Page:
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Hollande’s empty promises

Francois Hollande won the French elections on the back of anti-austerity rhetoric but less than two months into his presidency those speeches are coming back to haunt him.

France is edging ever closer into danger as its growth stalls and poor economic data emerges from its neighbors. Hollande got elected on the back of his promises that he would force a renegotiation with German chancellor with Angela Merkel over austerity measures, but now it seems that he will indeed have to embrace the thing he swore to fight in order to halt his country’s slip into an economic catastrophe. He may need to implement tax increases and cut spending in order to balance the country’s books.

“The measures that need to be taken will be austere, unpopular and difficult,” said Dominique Reynie, a professor at Sciences Po in Paris. “Politically, the only way to do that is to say to the population that we’re in a crisis and need to take drastic action.”

So far he has been unable to draw any concessions from the Germans and has seen Spain beg for a bailout of its banks, his plan is not working. His ideas for Eurobonds have been shot down repeatedly by Merkel and the Austrians, negotiations are going nowhere fast. Some of the action he has taken has yielded some results Hollande’s pledge to shrink the budget gap to 3 percent of gross domestic product in 2013 from 4.5 percent this year and 5.2 percent in 2011 has helped France sell debt at record low borrowing costs. The government’s debt is estimated this year to be about 89 percent of GDP.

Hollande told voters that the challenges facing the Eurozone could be faced without the need for harsh austerity even suggesting that a country could pay their way out of trouble. He promised to raise the minimum wage and to improve incomes, but where is he going to find the cash needed for such a plan without raising the amount of debt the French currently pay?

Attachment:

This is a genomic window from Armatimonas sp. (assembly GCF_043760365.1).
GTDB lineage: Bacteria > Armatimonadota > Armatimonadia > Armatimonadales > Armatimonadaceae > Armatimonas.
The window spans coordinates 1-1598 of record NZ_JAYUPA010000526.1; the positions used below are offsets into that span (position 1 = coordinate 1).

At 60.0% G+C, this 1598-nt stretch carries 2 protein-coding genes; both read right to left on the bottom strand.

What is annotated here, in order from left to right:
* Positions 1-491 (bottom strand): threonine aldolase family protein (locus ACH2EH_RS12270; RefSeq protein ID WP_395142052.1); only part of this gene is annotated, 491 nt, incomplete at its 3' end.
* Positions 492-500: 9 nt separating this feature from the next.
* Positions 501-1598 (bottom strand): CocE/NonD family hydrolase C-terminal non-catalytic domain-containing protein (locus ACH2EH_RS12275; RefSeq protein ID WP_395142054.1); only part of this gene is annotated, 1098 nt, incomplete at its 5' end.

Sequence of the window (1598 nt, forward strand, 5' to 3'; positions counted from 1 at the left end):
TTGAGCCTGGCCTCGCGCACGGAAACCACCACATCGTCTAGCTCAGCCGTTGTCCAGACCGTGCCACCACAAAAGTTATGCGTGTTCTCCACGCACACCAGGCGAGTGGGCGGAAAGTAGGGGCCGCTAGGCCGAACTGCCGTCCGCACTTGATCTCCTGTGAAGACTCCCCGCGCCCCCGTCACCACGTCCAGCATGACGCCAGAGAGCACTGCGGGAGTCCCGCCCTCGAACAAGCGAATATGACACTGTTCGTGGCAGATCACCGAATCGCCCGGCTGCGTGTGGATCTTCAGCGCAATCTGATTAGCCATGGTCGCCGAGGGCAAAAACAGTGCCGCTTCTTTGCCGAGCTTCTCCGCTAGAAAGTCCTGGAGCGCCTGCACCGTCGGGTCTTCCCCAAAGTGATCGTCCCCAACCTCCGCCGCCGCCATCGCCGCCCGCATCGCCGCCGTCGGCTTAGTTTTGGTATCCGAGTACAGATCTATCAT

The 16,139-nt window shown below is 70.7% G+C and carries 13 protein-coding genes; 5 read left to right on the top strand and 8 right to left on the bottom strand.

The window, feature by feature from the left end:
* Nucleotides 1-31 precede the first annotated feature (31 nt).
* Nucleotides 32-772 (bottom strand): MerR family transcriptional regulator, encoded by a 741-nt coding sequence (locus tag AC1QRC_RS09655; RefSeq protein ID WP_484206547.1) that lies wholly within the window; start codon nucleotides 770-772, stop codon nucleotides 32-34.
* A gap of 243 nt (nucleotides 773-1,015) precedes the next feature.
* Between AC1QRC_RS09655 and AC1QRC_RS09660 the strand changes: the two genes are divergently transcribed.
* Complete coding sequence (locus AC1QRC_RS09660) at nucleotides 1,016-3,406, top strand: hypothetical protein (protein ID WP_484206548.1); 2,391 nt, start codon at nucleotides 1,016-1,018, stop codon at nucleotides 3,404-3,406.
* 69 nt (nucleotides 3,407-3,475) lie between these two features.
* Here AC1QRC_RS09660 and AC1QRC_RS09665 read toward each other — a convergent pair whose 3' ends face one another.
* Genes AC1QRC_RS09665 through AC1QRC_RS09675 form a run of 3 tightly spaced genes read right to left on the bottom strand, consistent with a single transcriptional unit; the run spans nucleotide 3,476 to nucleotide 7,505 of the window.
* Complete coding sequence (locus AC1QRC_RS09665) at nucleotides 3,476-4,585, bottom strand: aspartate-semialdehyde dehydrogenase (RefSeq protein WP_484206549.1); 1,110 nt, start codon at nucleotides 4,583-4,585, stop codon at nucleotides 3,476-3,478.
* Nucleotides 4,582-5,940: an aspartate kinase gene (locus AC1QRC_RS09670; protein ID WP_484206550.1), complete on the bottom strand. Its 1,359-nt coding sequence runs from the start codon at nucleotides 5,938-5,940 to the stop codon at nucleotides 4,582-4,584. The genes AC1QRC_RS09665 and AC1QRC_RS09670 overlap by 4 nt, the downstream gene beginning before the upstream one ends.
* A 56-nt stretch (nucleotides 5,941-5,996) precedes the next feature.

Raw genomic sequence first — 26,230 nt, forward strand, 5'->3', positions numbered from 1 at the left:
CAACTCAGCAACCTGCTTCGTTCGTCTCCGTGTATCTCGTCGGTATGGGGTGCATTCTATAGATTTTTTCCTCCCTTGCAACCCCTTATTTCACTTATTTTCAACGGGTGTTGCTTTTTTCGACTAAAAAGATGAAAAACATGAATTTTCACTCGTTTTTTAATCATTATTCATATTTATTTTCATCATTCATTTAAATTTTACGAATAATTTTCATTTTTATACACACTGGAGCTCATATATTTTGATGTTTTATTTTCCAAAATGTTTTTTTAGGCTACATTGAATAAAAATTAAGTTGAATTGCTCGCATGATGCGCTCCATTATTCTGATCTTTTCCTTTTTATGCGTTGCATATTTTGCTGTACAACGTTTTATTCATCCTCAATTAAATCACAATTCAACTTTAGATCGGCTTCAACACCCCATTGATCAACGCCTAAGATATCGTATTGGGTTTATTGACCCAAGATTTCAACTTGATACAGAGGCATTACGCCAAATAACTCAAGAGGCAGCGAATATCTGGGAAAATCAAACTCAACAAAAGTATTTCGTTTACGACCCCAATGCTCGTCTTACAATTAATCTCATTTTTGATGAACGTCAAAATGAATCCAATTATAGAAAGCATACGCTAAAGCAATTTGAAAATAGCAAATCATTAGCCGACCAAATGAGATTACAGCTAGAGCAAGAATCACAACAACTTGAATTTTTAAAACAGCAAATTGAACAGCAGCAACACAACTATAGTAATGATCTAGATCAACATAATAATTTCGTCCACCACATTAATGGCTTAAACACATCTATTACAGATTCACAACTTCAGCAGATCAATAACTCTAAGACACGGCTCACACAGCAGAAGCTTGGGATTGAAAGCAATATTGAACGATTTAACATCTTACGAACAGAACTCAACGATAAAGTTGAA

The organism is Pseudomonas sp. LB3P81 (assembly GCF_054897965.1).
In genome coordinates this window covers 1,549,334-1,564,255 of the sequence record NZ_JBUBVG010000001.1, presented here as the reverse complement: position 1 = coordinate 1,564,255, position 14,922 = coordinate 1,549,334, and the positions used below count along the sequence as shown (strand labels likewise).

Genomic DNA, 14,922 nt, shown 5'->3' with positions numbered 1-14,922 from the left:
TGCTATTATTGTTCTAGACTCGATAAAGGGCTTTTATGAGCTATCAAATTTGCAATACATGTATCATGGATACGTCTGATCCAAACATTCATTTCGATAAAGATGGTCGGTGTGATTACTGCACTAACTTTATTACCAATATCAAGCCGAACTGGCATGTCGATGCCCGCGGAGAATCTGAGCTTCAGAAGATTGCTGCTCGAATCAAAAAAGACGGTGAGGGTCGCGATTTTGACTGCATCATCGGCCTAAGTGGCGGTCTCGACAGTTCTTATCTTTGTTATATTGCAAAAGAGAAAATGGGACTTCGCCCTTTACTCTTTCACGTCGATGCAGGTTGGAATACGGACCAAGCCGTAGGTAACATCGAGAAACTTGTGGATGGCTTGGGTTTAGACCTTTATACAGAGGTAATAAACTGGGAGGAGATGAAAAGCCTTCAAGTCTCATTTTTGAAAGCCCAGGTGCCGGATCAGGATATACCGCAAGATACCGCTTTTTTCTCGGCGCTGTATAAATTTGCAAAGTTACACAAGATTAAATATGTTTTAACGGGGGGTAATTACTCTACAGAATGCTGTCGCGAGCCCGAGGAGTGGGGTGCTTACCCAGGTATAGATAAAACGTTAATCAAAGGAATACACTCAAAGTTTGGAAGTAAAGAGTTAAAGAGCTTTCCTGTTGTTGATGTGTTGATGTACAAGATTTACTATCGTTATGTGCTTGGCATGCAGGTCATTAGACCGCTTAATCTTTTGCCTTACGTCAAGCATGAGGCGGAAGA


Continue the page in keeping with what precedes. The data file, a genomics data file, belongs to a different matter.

“The No. 1 domestic issue Mr. Hollande needs to deal with is the deficit” said Dominique Barbet,an economist at BNP Paribas SA in Paris. “Avoiding a budget overshoot this year and coming up with a budget that meets existing fiscal targets is crucial. We expect some tough budgetary tweaking.”

The president has already taken money saving steps. During his first cabinet meeting he slashed government salaries by a third, a move that is sure to make him enemies in his own government.

Rumours abound that subsidies for non-social-welfare items, such as farming and culture, will be cut by 40 percent, proving that austerity is indeed necessary to balance France’s books. Hollande’s promises of fighting austerity seem to be moot as cuts are vital if the country expects to get back into the black and avoid the fate of Spain and Italy.

Matters are quickly slipping through the presidents fingers. A weakening global economy has seen demand for French goods fall sharply and companies such as Peugeot and Air France have been forced to cut thousands of jobs.
Making matters worse, companies from Air France-KLM Group to carmaker PSA Peugeot Citroen and mobile phone operators plan job cuts to countenance a slowdown in demand and increased competition.

Next week’s meeting of European Union leaders could prove to be make or break for the single currency as a solid firm plan must be decided upon if the crisis is to ever end. All eyes will be watching Hollande to see if he can win over the Germans.

Finance Minister Pierre Moscovi told his counterparts yesterday in Luxembourg that the government would meet deficit targets and improve competitiveness. Opposition lawmakers say Hollande hasn’t prepared the French for what’s coming.
“These targets require a very heavy, difficult effort that we estimate at 30 billion euros in 2012 and 2013,” they wrote in an open letter to Hollande last week. “No one can work miracles.”


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